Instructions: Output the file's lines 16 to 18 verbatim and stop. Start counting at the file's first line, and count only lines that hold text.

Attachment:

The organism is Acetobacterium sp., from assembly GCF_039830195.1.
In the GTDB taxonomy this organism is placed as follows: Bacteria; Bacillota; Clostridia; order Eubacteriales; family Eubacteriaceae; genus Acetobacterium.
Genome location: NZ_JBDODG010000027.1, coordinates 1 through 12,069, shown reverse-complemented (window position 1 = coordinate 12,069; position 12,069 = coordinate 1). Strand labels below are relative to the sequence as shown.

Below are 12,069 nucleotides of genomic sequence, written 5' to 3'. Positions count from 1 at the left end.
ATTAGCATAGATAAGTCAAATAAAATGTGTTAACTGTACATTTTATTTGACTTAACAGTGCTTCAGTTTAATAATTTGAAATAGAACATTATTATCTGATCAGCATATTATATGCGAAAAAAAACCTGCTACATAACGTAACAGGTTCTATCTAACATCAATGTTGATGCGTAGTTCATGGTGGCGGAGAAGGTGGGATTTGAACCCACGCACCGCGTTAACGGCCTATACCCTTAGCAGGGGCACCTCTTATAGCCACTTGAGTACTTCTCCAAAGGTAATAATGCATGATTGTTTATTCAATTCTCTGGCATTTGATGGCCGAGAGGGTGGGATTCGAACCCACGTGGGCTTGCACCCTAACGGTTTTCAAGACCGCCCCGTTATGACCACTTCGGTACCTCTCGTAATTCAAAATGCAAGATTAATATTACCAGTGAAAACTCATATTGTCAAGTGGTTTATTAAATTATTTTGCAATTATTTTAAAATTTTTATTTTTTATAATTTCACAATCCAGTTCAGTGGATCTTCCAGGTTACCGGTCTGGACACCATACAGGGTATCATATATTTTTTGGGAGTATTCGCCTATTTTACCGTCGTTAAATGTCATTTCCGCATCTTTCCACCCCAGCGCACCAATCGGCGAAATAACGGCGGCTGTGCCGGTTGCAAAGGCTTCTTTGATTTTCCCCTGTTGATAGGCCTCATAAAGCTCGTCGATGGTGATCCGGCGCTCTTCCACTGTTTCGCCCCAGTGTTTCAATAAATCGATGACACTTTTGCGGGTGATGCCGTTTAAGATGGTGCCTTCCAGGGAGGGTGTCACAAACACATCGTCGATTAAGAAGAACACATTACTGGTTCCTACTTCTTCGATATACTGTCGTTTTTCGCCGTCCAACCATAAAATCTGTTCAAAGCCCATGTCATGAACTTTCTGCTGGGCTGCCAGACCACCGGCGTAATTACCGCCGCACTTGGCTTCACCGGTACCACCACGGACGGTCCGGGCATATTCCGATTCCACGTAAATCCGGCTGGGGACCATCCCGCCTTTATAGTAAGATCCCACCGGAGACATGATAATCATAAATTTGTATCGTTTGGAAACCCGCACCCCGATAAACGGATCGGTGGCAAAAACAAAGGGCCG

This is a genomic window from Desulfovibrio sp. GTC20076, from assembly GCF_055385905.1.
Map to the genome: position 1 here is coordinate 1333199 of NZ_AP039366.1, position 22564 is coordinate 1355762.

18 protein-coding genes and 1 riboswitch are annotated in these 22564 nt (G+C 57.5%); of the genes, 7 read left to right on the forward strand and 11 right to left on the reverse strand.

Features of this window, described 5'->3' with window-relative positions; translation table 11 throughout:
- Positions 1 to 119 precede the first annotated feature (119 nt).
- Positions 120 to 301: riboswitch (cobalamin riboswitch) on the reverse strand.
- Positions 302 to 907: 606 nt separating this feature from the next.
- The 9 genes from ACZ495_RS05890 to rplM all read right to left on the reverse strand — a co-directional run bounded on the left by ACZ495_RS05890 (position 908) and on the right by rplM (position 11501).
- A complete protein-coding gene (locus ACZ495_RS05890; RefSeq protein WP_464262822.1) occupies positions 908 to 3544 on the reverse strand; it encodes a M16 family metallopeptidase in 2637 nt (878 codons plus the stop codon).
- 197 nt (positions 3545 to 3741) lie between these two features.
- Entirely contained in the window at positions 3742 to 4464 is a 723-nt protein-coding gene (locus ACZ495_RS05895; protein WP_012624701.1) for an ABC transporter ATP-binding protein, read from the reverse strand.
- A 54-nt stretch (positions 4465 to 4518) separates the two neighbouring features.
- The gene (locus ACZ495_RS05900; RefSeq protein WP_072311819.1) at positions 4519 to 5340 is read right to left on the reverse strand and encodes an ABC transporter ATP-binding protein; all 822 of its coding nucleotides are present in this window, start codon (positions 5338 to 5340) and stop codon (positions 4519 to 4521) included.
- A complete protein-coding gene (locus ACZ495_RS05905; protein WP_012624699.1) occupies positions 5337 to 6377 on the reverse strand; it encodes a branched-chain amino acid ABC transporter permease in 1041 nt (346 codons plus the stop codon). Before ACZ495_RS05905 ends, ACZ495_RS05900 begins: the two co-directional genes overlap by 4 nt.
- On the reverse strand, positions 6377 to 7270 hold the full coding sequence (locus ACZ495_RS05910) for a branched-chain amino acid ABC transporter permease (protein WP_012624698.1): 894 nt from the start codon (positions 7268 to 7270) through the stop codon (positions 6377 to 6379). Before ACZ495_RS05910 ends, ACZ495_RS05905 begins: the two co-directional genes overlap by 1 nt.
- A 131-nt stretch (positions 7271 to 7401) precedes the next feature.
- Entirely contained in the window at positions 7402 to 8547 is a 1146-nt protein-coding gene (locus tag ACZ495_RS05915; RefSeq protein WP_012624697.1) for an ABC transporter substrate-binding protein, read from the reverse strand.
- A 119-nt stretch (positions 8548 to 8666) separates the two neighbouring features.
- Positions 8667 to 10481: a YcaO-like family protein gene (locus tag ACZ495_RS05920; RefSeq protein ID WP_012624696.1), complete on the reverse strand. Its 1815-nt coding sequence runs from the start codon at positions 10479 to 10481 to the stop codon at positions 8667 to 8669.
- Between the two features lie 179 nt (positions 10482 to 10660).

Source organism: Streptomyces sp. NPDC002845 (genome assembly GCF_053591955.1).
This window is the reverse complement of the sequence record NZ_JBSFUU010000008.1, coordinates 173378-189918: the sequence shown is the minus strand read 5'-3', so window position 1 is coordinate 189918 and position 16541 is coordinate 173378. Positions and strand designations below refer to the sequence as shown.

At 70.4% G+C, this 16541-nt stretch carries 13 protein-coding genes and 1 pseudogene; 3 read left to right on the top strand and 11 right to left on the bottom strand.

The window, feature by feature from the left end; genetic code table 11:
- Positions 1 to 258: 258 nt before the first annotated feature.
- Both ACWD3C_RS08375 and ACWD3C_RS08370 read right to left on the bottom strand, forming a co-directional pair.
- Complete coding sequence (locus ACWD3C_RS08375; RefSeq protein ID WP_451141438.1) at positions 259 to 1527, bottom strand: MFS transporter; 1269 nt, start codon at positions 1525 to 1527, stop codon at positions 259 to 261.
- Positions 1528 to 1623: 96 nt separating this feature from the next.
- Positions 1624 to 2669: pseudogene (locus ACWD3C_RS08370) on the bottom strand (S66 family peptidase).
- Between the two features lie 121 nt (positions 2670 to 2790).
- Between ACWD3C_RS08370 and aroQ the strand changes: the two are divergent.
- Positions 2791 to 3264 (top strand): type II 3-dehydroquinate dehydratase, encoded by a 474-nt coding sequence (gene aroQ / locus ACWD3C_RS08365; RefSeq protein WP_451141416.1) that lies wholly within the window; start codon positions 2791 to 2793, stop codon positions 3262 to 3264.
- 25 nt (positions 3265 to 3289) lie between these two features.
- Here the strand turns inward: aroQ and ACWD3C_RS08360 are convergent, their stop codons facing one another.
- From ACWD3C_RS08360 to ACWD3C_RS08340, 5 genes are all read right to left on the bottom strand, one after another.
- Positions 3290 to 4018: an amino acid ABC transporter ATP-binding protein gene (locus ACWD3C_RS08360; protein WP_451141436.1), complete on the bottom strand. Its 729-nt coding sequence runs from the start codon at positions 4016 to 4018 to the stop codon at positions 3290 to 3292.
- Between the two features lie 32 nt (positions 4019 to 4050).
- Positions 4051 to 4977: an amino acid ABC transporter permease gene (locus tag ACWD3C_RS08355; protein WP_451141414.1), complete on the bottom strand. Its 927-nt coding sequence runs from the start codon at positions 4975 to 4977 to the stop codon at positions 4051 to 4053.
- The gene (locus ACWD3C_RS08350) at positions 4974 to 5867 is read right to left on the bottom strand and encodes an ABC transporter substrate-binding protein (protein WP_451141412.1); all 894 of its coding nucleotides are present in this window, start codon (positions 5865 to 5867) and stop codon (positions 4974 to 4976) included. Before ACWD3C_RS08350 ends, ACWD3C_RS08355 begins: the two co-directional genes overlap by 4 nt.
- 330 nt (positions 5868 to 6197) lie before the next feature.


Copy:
- Entirely contained in the window at positions 3742 to 4464 is a 723-nt protein-coding gene (locus ACZ495_RS05895; protein WP_012624701.1) for an ABC transporter ATP-binding protein, read from the reverse strand.
- A 54-nt stretch (positions 4465 to 4518) separates the two neighbouring features.
- The gene (locus ACZ495_RS05900; RefSeq protein WP_072311819.1) at positions 4519 to 5340 is read right to left on the reverse strand and encodes an ABC transporter ATP-binding protein; all 822 of its coding nucleotides are present in this window, start codon (positions 5338 to 5340) and stop codon (positions 4519 to 4521) included.